`SMALL talk'' can lead to big things, say Anne Baber and Lynne Waymon. Every relationship - business or personal - begins with small talk, the communications specialists (also sisters) conclude. It's an undervalued skill, they say. ``We wanted to help people view [small talk] positively and even as an adventure that could lead to all kinds of interesting things,'' says Ms. Waymon. She and her sister are teaching courses and giving seminars on small talk to educational and professional groups.
It's unfortunate, they say, that most people think of small talk as boring and inconsequential, excusing themselves from making much of an effort with such statements as ``I never can think of what to say,'' or ``I can't remember names,'' or ``I don't know these people and probably will never see them again.''
Beware, the sisters say: You never know when the people you small-talk with today will reappear in your life to benefit you in some special way.
Waymon is a communication management consultant who heads her own business in Maryland, while her sister directs corporate communications at a telecommunications company in Kansas City and teaches at Webster College in St. Louis. It was Lynne who first saw the importance of knowing how to make small talk and began to teach mini-courses in it. Then Ms. Baber got interested.
They define small talk as conversation that helps one enjoy the present moment, exchange information and ideas, and explore future possibilities.
The two main blocks to successful small talk, they say, are these: It tends to be trivialized in our culture, and people insist to themselves that they have nothing much to contribute, and so fail to make the effort.
Baber and Waymon share these pointers for making successful small talk:
Go slowly and put energy into getting a person's name when you are introduced. Make a mental association with the name, repeat it, call the person by name. Help others remember your name by giving a tag line such as, ``I'm Anne Jones and I live three doors down in the yellow house.''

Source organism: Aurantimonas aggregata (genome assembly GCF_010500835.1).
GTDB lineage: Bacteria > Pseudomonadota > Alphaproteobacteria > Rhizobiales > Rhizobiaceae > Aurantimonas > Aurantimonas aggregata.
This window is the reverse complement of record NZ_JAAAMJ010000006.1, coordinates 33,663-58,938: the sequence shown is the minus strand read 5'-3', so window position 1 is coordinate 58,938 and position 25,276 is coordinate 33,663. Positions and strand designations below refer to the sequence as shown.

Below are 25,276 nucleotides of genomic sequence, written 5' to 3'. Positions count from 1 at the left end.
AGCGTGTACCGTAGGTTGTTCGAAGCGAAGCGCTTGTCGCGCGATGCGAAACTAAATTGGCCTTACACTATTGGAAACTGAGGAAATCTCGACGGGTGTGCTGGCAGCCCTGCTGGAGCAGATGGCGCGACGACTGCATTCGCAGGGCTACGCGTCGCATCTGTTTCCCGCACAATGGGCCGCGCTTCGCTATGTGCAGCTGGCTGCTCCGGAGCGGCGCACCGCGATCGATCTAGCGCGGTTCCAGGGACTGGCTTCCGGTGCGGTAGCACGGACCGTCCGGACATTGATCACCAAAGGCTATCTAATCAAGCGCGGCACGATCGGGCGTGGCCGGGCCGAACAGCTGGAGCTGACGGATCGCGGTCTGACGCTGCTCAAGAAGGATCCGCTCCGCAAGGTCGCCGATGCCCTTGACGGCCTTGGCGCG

Have an agenda of things you would like information about, or things you have to share. Example: ``I want to buy a new computer. Does anyone have some good suggestions?''
As for things to share, perhaps you know the best Mexican restaurant in town, or have discovered a great new book on time management, or have visited a new art gallery. Whatever it is, the partners insist, ``share generously.''
If you think people use small talk to ``get something'' recall, says Waymon, ``where there is no mystery, there is no manipulation. So tell people right up front what kinds of information you might be looking for. If they can't help, they'll say so.''
Remember that you have enough topics right now to talk about for years. You know people. You have traveled, read books, watched television.
So why should you feel inhibited, with so much going on in your mind? The scope of topics that can be discussed is limitless, the partners claim, because it involves everything that interests and concerns people.
Be seriously curious. Let people know you're interested in what they are saying. Ask questions that pursue the topic and don't just skim the surface with clich'es and conventional comments. Delve deeper. You may have been taught that it was impolite to give your opinions, but actually people want to know how you feel and what you care most about.
Don't be afraid to leap in with a new topic when the old one fades or dies.
Never suddenly abandon a conversational partner. Small-talk rules declare that you close off consciously and pleasantly, on a note of appreciation or expectation: ``Thanks for the invitation to attend a meeting of your club with you. Just let me know when.''